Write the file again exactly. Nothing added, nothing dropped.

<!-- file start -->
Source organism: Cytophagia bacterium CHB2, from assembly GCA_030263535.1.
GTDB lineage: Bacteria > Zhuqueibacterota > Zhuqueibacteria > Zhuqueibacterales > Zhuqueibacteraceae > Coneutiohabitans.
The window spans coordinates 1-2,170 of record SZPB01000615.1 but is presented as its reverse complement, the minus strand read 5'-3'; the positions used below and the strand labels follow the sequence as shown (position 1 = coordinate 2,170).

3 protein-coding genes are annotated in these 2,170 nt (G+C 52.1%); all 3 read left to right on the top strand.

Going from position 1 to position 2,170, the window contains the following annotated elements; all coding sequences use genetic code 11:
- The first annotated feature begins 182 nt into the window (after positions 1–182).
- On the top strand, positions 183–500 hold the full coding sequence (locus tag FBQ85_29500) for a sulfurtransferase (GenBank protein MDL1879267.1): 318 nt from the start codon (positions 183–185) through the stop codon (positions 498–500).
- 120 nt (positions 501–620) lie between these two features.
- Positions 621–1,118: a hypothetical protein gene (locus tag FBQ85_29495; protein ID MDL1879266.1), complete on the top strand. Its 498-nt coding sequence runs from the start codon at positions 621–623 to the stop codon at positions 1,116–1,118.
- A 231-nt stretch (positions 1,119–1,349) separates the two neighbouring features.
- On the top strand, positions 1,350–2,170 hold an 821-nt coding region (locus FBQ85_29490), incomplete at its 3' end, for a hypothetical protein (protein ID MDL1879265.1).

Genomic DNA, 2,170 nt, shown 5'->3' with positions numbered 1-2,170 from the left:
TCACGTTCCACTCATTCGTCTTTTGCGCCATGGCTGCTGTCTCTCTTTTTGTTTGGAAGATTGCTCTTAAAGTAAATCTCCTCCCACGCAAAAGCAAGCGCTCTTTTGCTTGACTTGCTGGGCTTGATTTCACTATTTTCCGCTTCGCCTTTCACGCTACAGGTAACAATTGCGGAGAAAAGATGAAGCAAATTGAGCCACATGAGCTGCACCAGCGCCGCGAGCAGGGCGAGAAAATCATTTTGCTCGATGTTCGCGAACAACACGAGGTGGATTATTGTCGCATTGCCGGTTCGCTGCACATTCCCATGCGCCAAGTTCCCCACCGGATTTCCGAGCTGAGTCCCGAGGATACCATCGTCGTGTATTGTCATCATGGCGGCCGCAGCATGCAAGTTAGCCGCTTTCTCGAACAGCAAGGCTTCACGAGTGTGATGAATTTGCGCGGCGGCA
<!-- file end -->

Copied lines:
Source organism: Cytophagia bacterium CHB2, from assembly GCA_030263535.1.
GTDB lineage: Bacteria > Zhuqueibacterota > Zhuqueibacteria > Zhuqueibacterales > Zhuqueibacteraceae > Coneutiohabitans.
The window spans coordinates 1-2,170 of record SZPB01000615.1 but is presented as its reverse complement, the minus strand read 5'-3'; the positions used below and the strand labels follow the sequence as shown (position 1 = coordinate 2,170).

3 protein-coding genes are annotated in these 2,170 nt (G+C 52.1%); all 3 read left to right on the top strand.

Going from position 1 to position 2,170, the window contains the following annotated elements; all coding sequences use genetic code 11:
- The first annotated feature begins 182 nt into the window (after positions 1–182).
- On the top strand, positions 183–500 hold the full coding sequence (locus tag FBQ85_29500) for a sulfurtransferase (GenBank protein MDL1879267.1): 318 nt from the start codon (positions 183–185) through the stop codon (positions 498–500).
- 120 nt (positions 501–620) lie between these two features.
- Positions 621–1,118: a hypothetical protein gene (locus tag FBQ85_29495; protein ID MDL1879266.1), complete on the top strand. Its 498-nt coding sequence runs from the start codon at positions 621–623 to the stop codon at positions 1,116–1,118.
- A 231-nt stretch (positions 1,119–1,349) separates the two neighbouring features.
- On the top strand, positions 1,350–2,170 hold an 821-nt coding region (locus FBQ85_29490), incomplete at its 3' end, for a hypothetical protein (protein ID MDL1879265.1).

Genomic DNA, 2,170 nt, shown 5'->3' with positions numbered 1-2,170 from the left:
TCACGTTCCACTCATTCGTCTTTTGCGCCATGGCTGCTGTCTCTCTTTTTGTTTGGAAGATTGCTCTTAAAGTAAATCTCCTCCCACGCAAAAGCAAGCGCTCTTTTGCTTGACTTGCTGGGCTTGATTTCACTATTTTCCGCTTCGCCTTTCACGCTACAGGTAACAATTGCGGAGAAAAGATGAAGCAAATTGAGCCACATGAGCTGCACCAGCGCCGCGAGCAGGGCGAGAAAATCATTTTGCTCGATGTTCGCGAACAACACGAGGTGGATTATTGTCGCATTGCCGGTTCGCTGCACATTCCCATGCGCCAAGTTCCCCACCGGATTTCCGAGCTGAGTCCCGAGGATACCATCGTCGTGTATTGTCATCATGGCGGCCGCAGCATGCAAGTTAGCCGCTTTCTCGAACAGCAAGGCTTCACGAGTGTGATGAATTTGCGCGGCGGCA